‘Tepid’ economic recovery could last years
By Cindy Wojdyla Cain email@example.com April 29, 2012 8:38PM
Updated: June 1, 2012 8:05AM
ROMEOVILLE — During most recessions, the economy acts like a tennis ball.
“The harder you throw it down, the higher it bounces,” said William Strauss, senior economist and economic adviser for the Federal Reserve Bank in Chicago.
But there will be no quick bounce back for the most recent recession, which lasted from December 2007 to June 2009, said Strauss, who was the keynote speaker on Thursday at the annual Romeoville Economic Forecast Forum.
He said the Great Recession, as it has been dubbed, has led to a “tepid” recovery that could last years. This recovery is slower because it involved bloated financial and housing markets, he explained.
“We had too much consumption that led us into this,” he said. “That pendulum had swung too far. We had too many homes being purchased. We had too many vehicles being purchased.”
So there is no pent-up demand to help the economy recover quickly as there was in previous recessions, he said.
Strauss predicted unemployment will fall from the current 8.2 percent to only 8 percent by the end of the year. In 2013, it will be just barely below 8 percent.
The economy only grew at 1.6 percent last year, well below the normal 2 to 2.5 percent, Strauss said. Growth is expected to hit 2.4 percent this year and 2.7 percent in 2013, Strauss reported.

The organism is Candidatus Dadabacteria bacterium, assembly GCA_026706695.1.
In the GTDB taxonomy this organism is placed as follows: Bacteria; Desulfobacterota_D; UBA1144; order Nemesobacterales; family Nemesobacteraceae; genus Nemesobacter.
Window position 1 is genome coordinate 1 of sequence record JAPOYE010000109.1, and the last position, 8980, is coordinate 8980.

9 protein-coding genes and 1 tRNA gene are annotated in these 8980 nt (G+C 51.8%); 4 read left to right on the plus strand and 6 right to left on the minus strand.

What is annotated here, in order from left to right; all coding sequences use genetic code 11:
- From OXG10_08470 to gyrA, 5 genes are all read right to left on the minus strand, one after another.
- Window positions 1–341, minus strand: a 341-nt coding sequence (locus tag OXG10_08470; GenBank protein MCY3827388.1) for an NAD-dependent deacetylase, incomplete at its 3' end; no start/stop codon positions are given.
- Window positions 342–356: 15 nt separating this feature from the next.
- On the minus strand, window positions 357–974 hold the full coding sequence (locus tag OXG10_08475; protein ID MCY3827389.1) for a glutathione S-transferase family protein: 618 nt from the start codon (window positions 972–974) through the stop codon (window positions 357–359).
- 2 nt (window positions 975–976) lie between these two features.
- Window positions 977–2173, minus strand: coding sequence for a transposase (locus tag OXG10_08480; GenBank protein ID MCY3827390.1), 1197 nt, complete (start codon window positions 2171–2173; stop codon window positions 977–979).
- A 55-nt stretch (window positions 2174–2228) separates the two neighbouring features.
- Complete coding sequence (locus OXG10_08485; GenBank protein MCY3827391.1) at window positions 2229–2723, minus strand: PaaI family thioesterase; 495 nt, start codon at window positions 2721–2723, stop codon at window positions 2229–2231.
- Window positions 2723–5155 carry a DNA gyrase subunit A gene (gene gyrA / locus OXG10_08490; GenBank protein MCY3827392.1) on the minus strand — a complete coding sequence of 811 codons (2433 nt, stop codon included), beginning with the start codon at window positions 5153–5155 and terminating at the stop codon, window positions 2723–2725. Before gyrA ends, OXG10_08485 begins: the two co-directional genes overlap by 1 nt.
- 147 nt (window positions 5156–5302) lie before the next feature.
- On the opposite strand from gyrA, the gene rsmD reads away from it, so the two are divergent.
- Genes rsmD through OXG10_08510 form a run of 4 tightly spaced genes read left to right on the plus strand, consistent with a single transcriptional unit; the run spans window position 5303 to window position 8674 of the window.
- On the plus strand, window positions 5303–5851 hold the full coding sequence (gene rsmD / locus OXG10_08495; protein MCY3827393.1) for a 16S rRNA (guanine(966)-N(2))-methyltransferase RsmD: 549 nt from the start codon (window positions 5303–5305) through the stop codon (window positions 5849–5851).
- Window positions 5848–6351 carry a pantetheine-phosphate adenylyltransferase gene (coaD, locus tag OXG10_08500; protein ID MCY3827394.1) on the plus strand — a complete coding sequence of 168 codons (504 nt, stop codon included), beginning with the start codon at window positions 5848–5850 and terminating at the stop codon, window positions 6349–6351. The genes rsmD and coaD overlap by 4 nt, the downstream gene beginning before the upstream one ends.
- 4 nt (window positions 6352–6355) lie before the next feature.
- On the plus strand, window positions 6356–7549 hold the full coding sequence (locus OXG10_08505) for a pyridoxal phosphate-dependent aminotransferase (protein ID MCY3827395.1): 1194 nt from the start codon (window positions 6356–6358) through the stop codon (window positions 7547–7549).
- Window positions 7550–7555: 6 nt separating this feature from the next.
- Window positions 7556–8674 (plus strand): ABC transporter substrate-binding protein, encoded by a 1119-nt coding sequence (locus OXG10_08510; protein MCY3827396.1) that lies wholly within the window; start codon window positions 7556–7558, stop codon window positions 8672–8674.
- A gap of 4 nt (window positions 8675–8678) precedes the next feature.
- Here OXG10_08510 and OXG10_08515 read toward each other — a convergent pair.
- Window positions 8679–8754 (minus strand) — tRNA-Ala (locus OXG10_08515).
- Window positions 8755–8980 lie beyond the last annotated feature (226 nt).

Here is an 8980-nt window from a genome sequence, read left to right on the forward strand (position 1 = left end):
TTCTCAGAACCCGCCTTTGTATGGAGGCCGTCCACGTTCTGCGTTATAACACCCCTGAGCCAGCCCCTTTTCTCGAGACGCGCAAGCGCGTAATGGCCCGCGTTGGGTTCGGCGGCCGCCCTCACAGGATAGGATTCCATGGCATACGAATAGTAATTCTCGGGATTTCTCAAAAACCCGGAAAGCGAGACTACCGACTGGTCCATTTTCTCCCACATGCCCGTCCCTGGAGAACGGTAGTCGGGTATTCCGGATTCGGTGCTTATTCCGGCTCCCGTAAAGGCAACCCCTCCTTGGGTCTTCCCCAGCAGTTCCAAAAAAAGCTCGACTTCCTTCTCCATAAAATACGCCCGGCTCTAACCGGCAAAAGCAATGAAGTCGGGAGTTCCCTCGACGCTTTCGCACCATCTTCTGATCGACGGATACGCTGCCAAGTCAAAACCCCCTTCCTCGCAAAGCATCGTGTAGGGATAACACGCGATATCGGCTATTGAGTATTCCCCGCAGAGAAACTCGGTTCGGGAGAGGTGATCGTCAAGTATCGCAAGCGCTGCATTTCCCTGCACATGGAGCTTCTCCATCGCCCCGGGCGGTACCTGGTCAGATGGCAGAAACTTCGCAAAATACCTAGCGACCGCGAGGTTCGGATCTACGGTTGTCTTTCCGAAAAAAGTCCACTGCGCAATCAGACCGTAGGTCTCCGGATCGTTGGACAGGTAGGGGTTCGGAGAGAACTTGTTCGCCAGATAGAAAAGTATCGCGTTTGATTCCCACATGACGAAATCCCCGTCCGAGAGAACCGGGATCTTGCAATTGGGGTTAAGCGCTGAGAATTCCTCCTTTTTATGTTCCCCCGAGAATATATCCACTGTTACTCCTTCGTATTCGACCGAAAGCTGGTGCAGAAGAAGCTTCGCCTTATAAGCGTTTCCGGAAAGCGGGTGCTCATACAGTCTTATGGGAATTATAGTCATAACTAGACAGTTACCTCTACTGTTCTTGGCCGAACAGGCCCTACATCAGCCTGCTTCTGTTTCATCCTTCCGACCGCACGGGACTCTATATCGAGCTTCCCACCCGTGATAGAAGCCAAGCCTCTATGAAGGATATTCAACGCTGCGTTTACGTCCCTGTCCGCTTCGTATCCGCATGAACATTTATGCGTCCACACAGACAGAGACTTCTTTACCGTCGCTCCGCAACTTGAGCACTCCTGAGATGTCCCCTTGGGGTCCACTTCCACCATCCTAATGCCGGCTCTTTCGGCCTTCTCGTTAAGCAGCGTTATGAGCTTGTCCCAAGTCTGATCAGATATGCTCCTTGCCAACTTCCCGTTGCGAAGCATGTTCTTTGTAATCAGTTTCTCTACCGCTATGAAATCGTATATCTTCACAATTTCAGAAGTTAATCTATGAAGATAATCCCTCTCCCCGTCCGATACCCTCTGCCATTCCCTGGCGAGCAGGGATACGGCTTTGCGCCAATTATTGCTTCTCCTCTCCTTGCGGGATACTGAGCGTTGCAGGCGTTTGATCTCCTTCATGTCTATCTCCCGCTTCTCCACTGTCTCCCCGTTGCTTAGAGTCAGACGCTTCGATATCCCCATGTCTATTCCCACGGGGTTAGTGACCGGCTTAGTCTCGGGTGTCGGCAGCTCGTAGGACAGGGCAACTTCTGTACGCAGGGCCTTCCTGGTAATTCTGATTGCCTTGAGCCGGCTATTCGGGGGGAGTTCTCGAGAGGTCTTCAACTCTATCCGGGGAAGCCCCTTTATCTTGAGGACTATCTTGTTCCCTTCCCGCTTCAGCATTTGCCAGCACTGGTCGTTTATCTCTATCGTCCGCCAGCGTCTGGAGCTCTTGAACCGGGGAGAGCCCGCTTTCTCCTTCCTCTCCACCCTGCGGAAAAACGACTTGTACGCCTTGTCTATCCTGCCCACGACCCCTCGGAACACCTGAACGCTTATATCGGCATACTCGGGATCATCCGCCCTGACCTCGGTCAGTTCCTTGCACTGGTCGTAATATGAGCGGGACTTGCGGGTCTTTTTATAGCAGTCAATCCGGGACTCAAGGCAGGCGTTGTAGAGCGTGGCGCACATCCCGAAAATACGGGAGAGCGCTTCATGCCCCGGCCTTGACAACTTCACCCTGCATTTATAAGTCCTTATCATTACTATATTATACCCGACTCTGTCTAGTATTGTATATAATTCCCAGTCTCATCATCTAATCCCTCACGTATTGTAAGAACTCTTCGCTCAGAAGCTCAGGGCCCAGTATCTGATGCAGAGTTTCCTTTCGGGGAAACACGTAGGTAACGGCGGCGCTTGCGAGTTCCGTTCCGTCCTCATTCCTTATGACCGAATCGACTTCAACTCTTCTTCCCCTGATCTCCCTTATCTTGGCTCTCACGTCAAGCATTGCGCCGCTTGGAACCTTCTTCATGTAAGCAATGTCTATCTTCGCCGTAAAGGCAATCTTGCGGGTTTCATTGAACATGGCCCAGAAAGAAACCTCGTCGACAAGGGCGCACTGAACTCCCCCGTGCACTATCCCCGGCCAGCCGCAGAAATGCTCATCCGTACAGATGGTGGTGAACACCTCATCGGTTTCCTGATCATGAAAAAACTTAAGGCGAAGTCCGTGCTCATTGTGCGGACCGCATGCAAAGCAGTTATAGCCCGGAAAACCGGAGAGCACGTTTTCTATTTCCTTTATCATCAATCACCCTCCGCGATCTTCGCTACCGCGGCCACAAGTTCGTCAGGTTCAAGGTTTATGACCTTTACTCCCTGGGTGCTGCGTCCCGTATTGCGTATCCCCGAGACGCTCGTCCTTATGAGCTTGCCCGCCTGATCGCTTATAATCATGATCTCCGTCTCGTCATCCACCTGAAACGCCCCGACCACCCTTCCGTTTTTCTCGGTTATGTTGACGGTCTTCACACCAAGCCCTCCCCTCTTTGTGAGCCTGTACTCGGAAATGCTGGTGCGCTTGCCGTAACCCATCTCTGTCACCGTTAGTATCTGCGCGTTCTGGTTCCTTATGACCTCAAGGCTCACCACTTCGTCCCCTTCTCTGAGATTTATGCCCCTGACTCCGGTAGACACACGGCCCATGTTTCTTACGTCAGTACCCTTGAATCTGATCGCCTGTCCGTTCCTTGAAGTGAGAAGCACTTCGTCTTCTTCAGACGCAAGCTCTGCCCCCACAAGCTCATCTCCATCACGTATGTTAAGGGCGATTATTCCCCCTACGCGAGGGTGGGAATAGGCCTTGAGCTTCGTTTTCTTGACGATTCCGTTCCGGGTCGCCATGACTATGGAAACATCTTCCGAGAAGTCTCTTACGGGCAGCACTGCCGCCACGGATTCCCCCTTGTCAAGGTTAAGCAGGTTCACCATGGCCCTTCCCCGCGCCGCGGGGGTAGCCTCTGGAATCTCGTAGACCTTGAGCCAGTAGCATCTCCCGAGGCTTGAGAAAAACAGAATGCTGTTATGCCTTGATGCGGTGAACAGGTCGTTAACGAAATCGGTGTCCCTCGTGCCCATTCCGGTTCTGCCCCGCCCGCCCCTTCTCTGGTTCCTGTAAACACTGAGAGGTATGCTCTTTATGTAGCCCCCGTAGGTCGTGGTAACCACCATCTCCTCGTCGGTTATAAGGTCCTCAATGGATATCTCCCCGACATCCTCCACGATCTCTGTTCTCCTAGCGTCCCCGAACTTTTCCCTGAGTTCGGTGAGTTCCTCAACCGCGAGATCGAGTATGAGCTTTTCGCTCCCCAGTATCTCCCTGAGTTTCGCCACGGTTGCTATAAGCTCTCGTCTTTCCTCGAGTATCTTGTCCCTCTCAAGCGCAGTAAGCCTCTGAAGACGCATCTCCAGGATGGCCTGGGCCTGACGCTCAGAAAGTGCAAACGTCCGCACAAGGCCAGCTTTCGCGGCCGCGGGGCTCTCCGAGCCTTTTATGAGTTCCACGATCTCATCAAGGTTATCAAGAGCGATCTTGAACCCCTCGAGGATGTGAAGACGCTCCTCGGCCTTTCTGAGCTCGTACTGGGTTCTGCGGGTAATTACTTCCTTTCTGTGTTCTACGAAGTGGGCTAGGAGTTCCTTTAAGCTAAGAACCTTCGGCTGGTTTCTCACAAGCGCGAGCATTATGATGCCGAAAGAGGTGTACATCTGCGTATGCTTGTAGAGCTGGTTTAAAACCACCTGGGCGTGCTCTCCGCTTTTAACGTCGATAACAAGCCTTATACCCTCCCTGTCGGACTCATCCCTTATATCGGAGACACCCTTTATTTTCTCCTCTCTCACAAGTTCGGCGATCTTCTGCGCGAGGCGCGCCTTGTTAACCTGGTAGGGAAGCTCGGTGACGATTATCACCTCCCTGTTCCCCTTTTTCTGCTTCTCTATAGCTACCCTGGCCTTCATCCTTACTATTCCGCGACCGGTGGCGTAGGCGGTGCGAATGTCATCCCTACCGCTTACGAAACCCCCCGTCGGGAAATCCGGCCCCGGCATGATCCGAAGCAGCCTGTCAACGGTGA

Housing in particular will languish with a glut of available homes and fewer housing starts than the normal 1.5 million a year, he said. The only thing that will pull housing up is the country’s 1 percent annual population growth, which should lead to more young adults seeking homes of their own.
One “sweet spot” in the recovery is manufacturing growth. While manufacturing dropped 20 percent, four times the drop in overall growth, during the recession it has bounced back quickly and strongly with 6.7 percent growth for the past 33 months, recovering 74 percent of its decline.
Manufacturing should remain strong with 3.5 percent growth this year and 3.3 percent growth next year, which is good for the Midwest, Strauss said.
And it’s good for Romeoville, too, said City Manager Steve Golden. The village expects
$276 million in new industrial development this year alone.